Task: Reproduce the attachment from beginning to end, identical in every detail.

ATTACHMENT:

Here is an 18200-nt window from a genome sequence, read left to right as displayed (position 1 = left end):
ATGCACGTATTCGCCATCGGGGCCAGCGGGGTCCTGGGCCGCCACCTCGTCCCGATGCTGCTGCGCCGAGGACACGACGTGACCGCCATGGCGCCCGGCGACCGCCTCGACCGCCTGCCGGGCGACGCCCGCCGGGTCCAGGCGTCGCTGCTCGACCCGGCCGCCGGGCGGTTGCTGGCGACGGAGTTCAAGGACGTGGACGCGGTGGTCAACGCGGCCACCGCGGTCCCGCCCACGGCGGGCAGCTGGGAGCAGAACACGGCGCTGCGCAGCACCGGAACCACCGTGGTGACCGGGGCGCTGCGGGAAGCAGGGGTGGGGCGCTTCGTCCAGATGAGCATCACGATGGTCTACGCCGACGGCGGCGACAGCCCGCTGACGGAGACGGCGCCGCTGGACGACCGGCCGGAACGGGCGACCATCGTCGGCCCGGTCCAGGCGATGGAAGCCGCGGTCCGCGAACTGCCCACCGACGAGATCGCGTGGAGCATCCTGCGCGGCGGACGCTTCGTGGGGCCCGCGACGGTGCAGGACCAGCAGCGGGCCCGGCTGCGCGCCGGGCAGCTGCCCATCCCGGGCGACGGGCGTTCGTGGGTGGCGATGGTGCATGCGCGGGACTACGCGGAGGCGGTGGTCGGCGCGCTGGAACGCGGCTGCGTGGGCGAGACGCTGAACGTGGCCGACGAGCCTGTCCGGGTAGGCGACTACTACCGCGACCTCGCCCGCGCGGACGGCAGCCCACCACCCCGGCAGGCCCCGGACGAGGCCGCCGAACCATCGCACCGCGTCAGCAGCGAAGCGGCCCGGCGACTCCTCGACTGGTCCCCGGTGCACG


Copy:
Here is an 18200-nt window from a genome sequence, read left to right as displayed (position 1 = left end):
ATGCACGTATTCGCCATCGGGGCCAGCGGGGTCCTGGGCCGCCACCTCGTCCCGATGCTGCTGCGCCGAGGACACGACGTGACCGCCATGGCGCCCGGCGACCGCCTCGACCGCCTGCCGGGCGACGCCCGCCGGGTCCAGGCGTCGCTGCTCGACCCGGCCGCCGGGCGGTTGCTGGCGACGGAGTTCAAGGACGTGGACGCGGTGGTCAACGCGGCCACCGCGGTCCCGCCCACGGCGGGCAGCTGGGAGCAGAACACGGCGCTGCGCAGCACCGGAACCACCGTGGTGACCGGGGCGCTGCGGGAAGCAGGGGTGGGGCGCTTCGTCCAGATGAGCATCACGATGGTCTACGCCGACGGCGGCGACAGCCCGCTGACGGAGACGGCGCCGCTGGACGACCGGCCGGAACGGGCGACCATCGTCGGCCCGGTCCAGGCGATGGAAGCCGCGGTCCGCGAACTGCCCACCGACGAGATCGCGTGGAGCATCCTGCGCGGCGGACGCTTCGTGGGGCCCGCGACGGTGCAGGACCAGCAGCGGGCCCGGCTGCGCGCCGGGCAGCTGCCCATCCCGGGCGACGGGCGTTCGTGGGTGGCGATGGTGCATGCGCGGGACTACGCGGAGGCGGTGGTCGGCGCGCTGGAACGCGGCTGCGTGGGCGAGACGCTGAACGTGGCCGACGAGCCTGTCCGGGTAGGCGACTACTACCGCGACCTCGCCCGCGCGGACGGCAGCCCACCACCCCGGCAGGCCCCGGACGAGGCCGCCGAACCATCGCACCGCGTCAGCAGCGAAGCGGCCCGGCGACTCCTCGACTGGTCCCCGGTGCACG